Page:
Tag Archives | Aaron Copland

John Henry

According to legend, the African American folk hero John Henry was one of the strongest and fastest steel-driving men to work on the railroads in the post-Civil War era. The steel-driver’s work involved hammering a steel drill into rock. Explosives were placed in the crevice in order to blast away the rock to construct railroad […]

Continue Reading
letters1

Aaron Copland’s “Letter from Home”

Aaron Copland’s Letter from Home seems strangely appropriate for the solemn, reflective spirit of Memorial Day. It’s music filled with distant voices, from the lonely nostalgia of the opening clarinet statement to the plaintive nobility of the solo trumpet, with all of its distant battlefield connotations. This is a piece concerned with memory. Letter from Home was […]

Continue Reading
A youthful Aaron Copland

Copland’s Interlude: A Brief, Hypnotic Dreamscape

In Aaron Copland’s Music for the Theatre, the ghosts of early American popular music come out to play. Opening with a sharp drumroll and a brash, fanfare-like trumpet announcement, the work’s five movements are filled with jazzy melodies, off-balance rhythms, and Burlesque comedy in the form of “wrong” notes and musical “cat and mouse” games. Written in 1925, […]

Continue Reading
Copland, The Tender Land

The Promise of Living: Copland for Labor Day

The Promise of Living, the soaring finale of Aaron Copland’s 1954 opera, The Tender Land, seems vaguely appropriate for Labor Day. Its libretto by Horace Everett (a pseudonym for Erik Johns) evokes the dignity and meaningfulness of labor. Honest work, in this case cultivating the soil of the American heartland and reaping the blessings of a rich harvest, […]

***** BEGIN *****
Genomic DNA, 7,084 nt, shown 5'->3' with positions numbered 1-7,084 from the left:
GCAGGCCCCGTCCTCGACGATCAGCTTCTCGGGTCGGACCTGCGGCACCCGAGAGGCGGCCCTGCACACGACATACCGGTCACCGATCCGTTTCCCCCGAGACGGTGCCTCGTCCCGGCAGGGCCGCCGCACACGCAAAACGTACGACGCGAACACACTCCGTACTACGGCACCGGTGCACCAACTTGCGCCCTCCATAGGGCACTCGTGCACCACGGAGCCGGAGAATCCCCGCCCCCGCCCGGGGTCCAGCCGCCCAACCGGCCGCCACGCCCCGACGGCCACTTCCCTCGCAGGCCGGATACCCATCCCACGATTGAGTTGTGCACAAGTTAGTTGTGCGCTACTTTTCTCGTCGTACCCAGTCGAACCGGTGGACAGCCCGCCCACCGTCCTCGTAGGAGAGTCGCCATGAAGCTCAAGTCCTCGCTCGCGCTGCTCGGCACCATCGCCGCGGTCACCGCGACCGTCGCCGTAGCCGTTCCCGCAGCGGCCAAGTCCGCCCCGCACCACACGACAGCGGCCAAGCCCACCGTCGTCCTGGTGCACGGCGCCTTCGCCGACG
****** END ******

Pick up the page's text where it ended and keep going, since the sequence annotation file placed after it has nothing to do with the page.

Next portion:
Continue Reading
An art deco travel brochure from the 1920s.

Three Musical Portraits of Cuba

Cuba is home to one of the world’s richest musical melting pots…the vibrant convergence of west African and European (especially Spanish) musical traditions over 500 years of history. From rumba and son cubano to Afro-Cuban jazz and salsa, this Latin musical stew often features dizzying rhythmic complexity while retaining a suave sense of “cool.” Clave rhythm, […]

Continue Reading
R-4004737-1412008444-8505.jpeg

Appalachian Spring: Bernstein and the LA Phil

Aaron Copland’s 1944 ballet score, Appalachian Spring, has already been the subject of two Listeners’ Club posts (here and here). But let’s return to this American masterwork once more and listen to Leonard Bernstein’s 1982 Deutsche Grammophon recording with the Los Angeles Philharmonic. You would be hard pressed to find a more exciting and soulful interpretation of the Appalachian Spring […]

Continue Reading
il_fullxfull.250291853

Old American Songs

Aaron Copland’s Old American Songs are full of ghosts. The collection of folk melodies Copland arranged in the early 1950s, at the request of Benjamin Britten, evokes memories of, and nostalgia for, the distant past. It’s easy to get a similar feeling taking in the small slices of rural American landscape visible in brief glimpses from a moving […]

Continue Reading
American composer Walter Piston (1894-1976)

Walter Piston’s Second Symphony: A Neglected Mid-Century Gem

Walter Piston’s Second Symphony, written in 1943, is one of those mid-twentieth century American musical gems that deserves to be heard more often. Following its National Symphony Orchestra premiere in March, 1944, conductor Hans Kindler declared that the symphony, is without even the shadow of a doubt one of the half dozen great works written during […]

Continue Reading
newsreel

The Manipulative Power of TV News Music

From the ominous minor second “shark motive” in Jaws, to E.T.’s soaring “Flying Theme,” to the terror of Psycho’s blood-stained shower, music plays an obvious role in heightening the drama of our favorite movie scenes. Music has the unique capability to transcend the literal and transport us into the world of metaphor, a place where fundamental truths are most deeply […]

Continue Reading
Deflated-NFL-Football

Pass the (Deflated) Football

The Listeners’ Club isn’t a sports blog, so I have no insight into this weekend’s Super Bowl matchup between the Seattle Seahawks and the New England Patriots. I’ll also leave it to the Columbia University physics department to investigate allegations that the Patriots gained an unfair advantage by using purposely deflated balls. But, in honor of […]

Continue Reading
The Listeners' Club

Send this to a friend